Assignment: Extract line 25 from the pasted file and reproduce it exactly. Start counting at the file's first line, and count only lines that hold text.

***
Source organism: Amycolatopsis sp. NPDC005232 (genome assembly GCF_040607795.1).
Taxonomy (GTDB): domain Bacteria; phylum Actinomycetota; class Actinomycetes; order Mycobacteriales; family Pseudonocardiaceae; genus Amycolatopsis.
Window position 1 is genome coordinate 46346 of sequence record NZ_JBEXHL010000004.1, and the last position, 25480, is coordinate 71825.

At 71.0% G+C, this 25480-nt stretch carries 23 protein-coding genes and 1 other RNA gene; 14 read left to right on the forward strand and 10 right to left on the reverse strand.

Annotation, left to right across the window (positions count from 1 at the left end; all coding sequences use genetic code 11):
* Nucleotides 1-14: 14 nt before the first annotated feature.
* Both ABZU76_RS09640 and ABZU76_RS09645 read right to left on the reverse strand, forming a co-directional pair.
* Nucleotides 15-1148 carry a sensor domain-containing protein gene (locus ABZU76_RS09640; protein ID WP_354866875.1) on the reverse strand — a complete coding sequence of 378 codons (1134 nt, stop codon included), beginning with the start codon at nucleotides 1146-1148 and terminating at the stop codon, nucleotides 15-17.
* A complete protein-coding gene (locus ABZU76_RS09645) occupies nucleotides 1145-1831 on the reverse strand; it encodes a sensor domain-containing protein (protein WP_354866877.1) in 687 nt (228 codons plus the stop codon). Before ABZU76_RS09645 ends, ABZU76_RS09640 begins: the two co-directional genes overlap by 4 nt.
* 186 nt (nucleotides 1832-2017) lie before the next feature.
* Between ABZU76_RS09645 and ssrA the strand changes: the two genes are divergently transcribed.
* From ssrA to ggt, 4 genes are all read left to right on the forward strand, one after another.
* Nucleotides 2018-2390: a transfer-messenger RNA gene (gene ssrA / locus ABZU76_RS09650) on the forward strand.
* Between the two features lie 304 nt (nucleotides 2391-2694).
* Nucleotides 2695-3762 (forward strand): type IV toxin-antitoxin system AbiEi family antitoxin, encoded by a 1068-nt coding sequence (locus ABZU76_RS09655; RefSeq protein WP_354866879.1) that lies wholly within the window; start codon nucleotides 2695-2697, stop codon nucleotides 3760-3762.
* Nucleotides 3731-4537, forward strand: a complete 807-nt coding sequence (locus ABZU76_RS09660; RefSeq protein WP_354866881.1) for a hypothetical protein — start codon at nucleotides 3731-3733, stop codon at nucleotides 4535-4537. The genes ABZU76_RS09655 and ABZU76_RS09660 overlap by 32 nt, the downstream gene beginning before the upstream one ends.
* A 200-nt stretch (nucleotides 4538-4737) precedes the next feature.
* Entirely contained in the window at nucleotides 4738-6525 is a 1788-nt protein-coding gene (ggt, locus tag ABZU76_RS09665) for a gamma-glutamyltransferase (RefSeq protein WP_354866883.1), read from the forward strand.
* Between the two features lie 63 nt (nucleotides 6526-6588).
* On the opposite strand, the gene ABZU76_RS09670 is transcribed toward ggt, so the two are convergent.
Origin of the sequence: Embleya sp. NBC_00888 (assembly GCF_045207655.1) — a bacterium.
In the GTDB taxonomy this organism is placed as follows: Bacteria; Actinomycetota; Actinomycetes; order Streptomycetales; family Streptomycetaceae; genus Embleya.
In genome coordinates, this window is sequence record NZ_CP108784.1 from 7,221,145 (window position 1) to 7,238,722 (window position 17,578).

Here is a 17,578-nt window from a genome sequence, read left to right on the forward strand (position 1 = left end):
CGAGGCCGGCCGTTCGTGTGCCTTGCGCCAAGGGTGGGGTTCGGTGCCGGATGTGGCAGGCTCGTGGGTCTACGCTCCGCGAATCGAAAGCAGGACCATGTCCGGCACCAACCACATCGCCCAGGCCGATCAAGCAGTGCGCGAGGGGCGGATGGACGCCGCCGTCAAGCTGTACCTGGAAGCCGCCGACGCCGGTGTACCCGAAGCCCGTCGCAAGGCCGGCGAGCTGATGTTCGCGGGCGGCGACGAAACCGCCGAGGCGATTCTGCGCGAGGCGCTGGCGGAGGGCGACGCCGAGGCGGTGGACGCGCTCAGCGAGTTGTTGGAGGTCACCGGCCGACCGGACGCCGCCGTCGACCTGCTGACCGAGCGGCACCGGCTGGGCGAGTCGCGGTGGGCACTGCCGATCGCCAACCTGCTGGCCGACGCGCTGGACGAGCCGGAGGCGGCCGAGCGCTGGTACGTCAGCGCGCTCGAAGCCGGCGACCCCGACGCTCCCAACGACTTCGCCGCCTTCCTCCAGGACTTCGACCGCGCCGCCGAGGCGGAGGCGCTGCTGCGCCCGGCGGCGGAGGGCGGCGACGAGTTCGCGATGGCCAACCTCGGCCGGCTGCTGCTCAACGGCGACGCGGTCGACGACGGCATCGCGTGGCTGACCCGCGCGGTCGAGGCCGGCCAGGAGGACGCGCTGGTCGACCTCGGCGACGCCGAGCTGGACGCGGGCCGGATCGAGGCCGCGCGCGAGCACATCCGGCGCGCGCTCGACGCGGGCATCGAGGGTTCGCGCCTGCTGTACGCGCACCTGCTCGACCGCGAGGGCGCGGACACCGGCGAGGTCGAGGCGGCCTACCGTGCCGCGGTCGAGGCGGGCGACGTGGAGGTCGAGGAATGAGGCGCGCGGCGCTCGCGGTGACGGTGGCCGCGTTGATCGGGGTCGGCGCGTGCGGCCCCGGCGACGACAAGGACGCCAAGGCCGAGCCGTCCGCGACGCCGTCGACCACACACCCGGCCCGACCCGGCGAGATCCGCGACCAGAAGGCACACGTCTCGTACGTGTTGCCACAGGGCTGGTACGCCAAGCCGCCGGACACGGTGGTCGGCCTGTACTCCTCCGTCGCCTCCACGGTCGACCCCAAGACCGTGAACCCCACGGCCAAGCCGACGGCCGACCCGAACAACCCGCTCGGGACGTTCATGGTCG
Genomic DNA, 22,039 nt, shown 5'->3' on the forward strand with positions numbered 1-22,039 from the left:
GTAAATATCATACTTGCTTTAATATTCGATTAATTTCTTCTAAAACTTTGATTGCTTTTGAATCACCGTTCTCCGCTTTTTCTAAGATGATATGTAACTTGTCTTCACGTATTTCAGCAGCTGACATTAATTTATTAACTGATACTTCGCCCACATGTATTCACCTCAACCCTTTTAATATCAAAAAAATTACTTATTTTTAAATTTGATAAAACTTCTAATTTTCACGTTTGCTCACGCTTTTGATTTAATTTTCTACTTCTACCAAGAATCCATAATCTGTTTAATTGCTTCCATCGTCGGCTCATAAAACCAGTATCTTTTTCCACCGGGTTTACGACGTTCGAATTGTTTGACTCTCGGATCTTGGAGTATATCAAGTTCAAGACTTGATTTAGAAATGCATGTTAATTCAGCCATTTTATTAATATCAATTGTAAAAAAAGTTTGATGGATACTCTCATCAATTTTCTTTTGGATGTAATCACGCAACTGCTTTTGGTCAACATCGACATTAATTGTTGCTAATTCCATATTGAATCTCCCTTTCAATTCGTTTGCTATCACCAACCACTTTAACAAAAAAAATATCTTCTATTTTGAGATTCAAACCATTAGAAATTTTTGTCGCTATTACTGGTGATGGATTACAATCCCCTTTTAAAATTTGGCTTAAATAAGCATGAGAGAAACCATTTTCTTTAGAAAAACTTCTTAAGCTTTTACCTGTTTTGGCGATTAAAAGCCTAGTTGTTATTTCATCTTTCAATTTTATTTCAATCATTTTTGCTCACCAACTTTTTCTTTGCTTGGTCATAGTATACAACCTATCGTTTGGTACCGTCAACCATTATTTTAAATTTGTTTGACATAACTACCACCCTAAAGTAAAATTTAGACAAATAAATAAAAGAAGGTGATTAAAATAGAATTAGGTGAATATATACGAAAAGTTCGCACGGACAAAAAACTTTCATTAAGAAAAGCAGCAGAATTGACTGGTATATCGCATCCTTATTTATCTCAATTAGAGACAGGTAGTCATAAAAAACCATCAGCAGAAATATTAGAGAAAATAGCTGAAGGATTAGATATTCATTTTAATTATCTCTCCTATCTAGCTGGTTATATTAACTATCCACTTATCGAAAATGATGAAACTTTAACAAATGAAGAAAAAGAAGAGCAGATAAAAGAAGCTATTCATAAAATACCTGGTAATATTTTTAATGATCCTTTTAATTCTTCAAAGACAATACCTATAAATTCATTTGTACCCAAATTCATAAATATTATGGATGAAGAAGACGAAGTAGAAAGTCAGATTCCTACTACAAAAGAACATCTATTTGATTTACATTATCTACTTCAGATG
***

CGAGGCCGGCCGTTCGTGTGCCTTGCGCCAAGGGTGGGGTTCGGTGCCGGATGTGGCAGGCTCGTGGGTCTACGCTCCGCGAATCGAAAGCAGGACCATGTCCGGCACCAACCACATCGCCCAGGCCGATCAAGCAGTGCGCGAGGGGCGGATGGACGCCGCCGTCAAGCTGTACCTGGAAGCCGCCGACGCCGGTGTACCCGAAGCCCGTCGCAAGGCCGGCGAGCTGATGTTCGCGGGCGGCGACGAAACCGCCGAGGCGATTCTGCGCGAGGCGCTGGCGGAGGGCGACGCCGAGGCGGTGGACGCGCTCAGCGAGTTGTTGGAGGTCACCGGCCGACCGGACGCCGCCGTCGACCTGCTGACCGAGCGGCACCGGCTGGGCGAGTCGCGGTGGGCACTGCCGATCGCCAACCTGCTGGCCGACGCGCTGGACGAGCCGGAGGCGGCCGAGCGCTGGTACGTCAGCGCGCTCGAAGCCGGCGACCCCGACGCTCCCAACGACTTCGCCGCCTTCCTCCAGGACTTCGACCGCGCCGCCGAGGCGGAGGCGCTGCTGCGCCCGGCGGCGGAGGGCGGCGACGAGTTCGCGATGGCCAACCTCGGCCGGCTGCTGCTCAACGGCGACGCGGTCGACGACGGCATCGCGTGGCTGACCCGCGCGGTCGAGGCCGGCCAGGAGGACGCGCTGGTCGACCTCGGCGACGCCGAGCTGGACGCGGGCCGGATCGAGGCCGCGCGCGAGCACATCCGGCGCGCGCTCGACGCGGGCATCGAGGGTTCGCGCCTGCTGTACGCGCACCTGCTCGACCGCGAGGGCGCGGACACCGGCGAGGTCGAGGCGGCCTACCGTGCCGCGGTCGAGGCGGGCGACGTGGAGGTCGAGGAATGAGGCGCGCGGCGCTCGCGGTGACGGTGGCCGCGTTGATCGGGGTCGGCGCGTGCGGCCCCGGCGACGACAAGGACGCCAAGGCCGAGCCGTCCGCGACGCCGTCGACCACACACCCGGCCCGACCCGGCGAGATCCGCGACCAGAAGGCACACGTCTCGTACGTGTTGCCACAGGGCTGGTACGCCAAGCCGCCGGACACGGTGGTCGGCCTGTACTCCTCCGTCGCCTCCACGGTCGACCCCAAGACCGTGAACCCCACGGCCAAGCCGACGGCCGACCCGAACAACCCGCTCGGGACGTTCATGGTCG